What is in this article?:
- Timber market recovery hinges on economy and housing upturn
- China No. 1 buyer
- Timber tax seminars
“Everyone is asking, what’s it going to take to see an increase in demand for our southern pine and hardwood timber,” says James Henderson, Mississippi State University assistant Extension professor for forest economics and management, who spoke at the Mississippi Farm Bureau Federation’s Winter Commodity Conference at Jackson. “We want to see increased residential construction, we want to see the supply of existing homes on the market come down, and we want to see the unemployment rate drop — economic growth means more jobs and more people buying houses.”
TO REVIVE slumping sales of southern pine and hardwood will need increased residential construction, a reduction in the supply of existing homes on the market, and a drop in the unemployment rate, says James Henderson, Mississippi State University assistant professor for forest economics and management.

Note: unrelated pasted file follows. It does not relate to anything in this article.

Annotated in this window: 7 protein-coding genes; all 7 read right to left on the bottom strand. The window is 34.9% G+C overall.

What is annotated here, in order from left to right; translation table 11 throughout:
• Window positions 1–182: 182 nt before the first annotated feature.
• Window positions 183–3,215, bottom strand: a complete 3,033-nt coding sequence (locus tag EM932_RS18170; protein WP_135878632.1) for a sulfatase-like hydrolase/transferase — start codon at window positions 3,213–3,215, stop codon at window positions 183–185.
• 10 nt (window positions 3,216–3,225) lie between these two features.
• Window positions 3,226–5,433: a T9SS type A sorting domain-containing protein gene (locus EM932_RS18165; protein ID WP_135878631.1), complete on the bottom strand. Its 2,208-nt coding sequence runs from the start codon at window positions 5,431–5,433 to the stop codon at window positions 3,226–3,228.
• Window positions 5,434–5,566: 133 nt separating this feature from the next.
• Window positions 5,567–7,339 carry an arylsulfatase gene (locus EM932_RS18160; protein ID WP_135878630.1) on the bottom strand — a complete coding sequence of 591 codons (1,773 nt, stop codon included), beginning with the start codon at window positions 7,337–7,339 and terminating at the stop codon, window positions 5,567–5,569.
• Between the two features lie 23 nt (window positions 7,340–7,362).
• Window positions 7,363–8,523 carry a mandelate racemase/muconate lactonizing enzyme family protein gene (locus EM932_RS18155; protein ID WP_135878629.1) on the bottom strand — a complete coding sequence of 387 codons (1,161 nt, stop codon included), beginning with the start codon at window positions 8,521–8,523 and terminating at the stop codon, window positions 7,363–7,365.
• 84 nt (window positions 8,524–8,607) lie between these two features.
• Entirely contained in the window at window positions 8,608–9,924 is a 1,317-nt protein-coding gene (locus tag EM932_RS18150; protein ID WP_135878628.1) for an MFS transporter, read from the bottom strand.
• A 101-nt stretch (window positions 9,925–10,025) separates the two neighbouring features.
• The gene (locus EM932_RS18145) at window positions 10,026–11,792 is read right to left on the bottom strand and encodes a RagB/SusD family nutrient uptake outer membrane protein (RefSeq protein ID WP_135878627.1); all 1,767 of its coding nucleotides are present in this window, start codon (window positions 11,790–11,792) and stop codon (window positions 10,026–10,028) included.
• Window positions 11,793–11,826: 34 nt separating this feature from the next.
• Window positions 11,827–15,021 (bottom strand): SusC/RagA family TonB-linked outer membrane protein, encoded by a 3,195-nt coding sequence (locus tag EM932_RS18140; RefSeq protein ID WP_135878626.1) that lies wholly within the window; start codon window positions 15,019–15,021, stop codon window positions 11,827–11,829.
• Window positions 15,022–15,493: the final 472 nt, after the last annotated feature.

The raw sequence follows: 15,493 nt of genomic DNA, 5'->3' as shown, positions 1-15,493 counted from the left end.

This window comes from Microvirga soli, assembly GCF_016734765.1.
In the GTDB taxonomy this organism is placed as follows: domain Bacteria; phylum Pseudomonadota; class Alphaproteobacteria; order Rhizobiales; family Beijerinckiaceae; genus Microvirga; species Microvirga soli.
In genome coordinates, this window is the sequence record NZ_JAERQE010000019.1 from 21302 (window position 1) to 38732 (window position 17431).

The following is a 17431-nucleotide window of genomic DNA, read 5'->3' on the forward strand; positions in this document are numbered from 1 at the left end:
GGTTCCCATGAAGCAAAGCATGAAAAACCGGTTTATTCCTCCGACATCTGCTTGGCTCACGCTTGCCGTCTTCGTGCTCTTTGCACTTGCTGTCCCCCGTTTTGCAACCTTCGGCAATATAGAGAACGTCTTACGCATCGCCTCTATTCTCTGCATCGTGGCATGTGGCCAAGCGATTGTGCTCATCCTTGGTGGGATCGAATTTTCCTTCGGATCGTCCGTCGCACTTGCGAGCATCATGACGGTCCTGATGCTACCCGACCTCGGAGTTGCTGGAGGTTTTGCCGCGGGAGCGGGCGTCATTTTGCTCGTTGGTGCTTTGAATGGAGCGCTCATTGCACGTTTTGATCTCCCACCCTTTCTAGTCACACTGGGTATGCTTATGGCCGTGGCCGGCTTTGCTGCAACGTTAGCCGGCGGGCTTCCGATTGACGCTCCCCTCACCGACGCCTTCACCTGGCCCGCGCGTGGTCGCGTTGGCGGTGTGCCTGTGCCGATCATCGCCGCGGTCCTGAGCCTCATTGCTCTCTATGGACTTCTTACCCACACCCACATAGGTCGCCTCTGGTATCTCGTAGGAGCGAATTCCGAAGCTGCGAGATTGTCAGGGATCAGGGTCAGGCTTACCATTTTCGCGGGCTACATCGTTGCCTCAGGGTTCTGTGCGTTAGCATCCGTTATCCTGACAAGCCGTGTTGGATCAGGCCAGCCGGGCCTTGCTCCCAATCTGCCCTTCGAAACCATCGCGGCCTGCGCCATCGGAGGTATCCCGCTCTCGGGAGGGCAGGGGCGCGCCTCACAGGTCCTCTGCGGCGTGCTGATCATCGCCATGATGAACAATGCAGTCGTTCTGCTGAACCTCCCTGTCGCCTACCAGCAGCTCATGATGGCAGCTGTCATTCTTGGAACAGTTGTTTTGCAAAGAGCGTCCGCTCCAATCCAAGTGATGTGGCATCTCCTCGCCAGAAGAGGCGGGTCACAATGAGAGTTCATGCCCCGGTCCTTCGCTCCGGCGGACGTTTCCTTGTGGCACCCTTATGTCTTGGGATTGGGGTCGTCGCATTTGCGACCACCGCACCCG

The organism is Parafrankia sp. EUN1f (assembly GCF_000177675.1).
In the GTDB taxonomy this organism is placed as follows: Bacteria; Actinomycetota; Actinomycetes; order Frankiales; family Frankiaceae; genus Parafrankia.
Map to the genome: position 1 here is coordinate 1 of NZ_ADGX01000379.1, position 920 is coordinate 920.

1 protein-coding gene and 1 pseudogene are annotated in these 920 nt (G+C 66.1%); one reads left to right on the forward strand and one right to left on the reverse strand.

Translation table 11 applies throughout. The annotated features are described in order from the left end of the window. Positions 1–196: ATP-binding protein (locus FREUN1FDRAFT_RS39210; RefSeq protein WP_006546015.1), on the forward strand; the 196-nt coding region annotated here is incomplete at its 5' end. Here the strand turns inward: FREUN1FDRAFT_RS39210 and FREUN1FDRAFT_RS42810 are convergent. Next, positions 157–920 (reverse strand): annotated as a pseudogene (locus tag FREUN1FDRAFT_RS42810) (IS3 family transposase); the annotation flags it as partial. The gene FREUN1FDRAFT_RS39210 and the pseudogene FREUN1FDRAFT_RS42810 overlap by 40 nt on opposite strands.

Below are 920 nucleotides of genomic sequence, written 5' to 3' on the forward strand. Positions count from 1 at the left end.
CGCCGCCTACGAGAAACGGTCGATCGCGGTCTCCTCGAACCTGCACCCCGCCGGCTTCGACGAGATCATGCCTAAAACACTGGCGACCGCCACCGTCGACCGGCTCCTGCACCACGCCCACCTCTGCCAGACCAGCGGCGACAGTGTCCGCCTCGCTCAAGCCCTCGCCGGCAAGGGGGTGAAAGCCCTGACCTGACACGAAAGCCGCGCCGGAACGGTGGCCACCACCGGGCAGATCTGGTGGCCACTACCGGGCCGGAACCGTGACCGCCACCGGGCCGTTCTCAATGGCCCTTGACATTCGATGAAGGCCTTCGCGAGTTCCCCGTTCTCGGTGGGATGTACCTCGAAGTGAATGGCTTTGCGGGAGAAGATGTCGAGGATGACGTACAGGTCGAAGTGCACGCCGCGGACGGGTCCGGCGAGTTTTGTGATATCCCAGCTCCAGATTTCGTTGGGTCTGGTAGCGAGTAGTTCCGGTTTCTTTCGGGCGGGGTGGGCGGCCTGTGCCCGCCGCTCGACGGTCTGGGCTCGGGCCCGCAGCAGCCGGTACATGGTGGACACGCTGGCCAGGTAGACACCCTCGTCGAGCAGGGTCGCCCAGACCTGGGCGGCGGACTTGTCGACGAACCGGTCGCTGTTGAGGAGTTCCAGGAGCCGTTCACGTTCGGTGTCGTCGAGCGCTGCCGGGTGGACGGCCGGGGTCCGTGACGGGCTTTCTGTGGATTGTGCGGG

Timber tax seminars
Tax laws for timber producers can be quite complicated, and Henderson notes that three workshops focusing on tax issues are upcoming.
“Landowners, certified public accountants, consulting foresters and loggers are invited to participate in the Income Taxes and Family Forest short course conducted by the Mississippi State University Extension Service.”
The workshops will be held Feb. 28 at Raymond, Miss.; March 1 at Coffeeville, Miss.; and March 29 at Oxford, Miss.
Topics will include changes to capital gains tax law, basics of basis, record keeping, timber sales income, recovery of reforestation costs, casualty losses, strategic tax planning, tax forms and information sources.
Registration is $35 for individuals and $50 for couples, and includes handouts, notebooks with reference materials, lunch and refreshments. The classes begin at 8:30 a.m. and conclude at 4 p.m. Professional loggers and foresters may earn continuing education credits.
Registration deadlines are Feb. 20 for Raymond and Coffeeville, and March 26 for Oxford. For more information, contact the Hinds County Extension office at (601) 372-1424, the Yalobusha County Extension office at (662) 675-2730, or the Lafayette County Extension office at (662) 234-4451.
And Henderson says, producers should “get assistance from a qualified CPA or attorney who is knowledgeable of the intricacies of timber tax issues.
“There are also a number of IRS publications that can be helpful, and a really good website for those owning or managing timberland is timbertax.org. Several timber tax publications are also available at msu.cares.com.”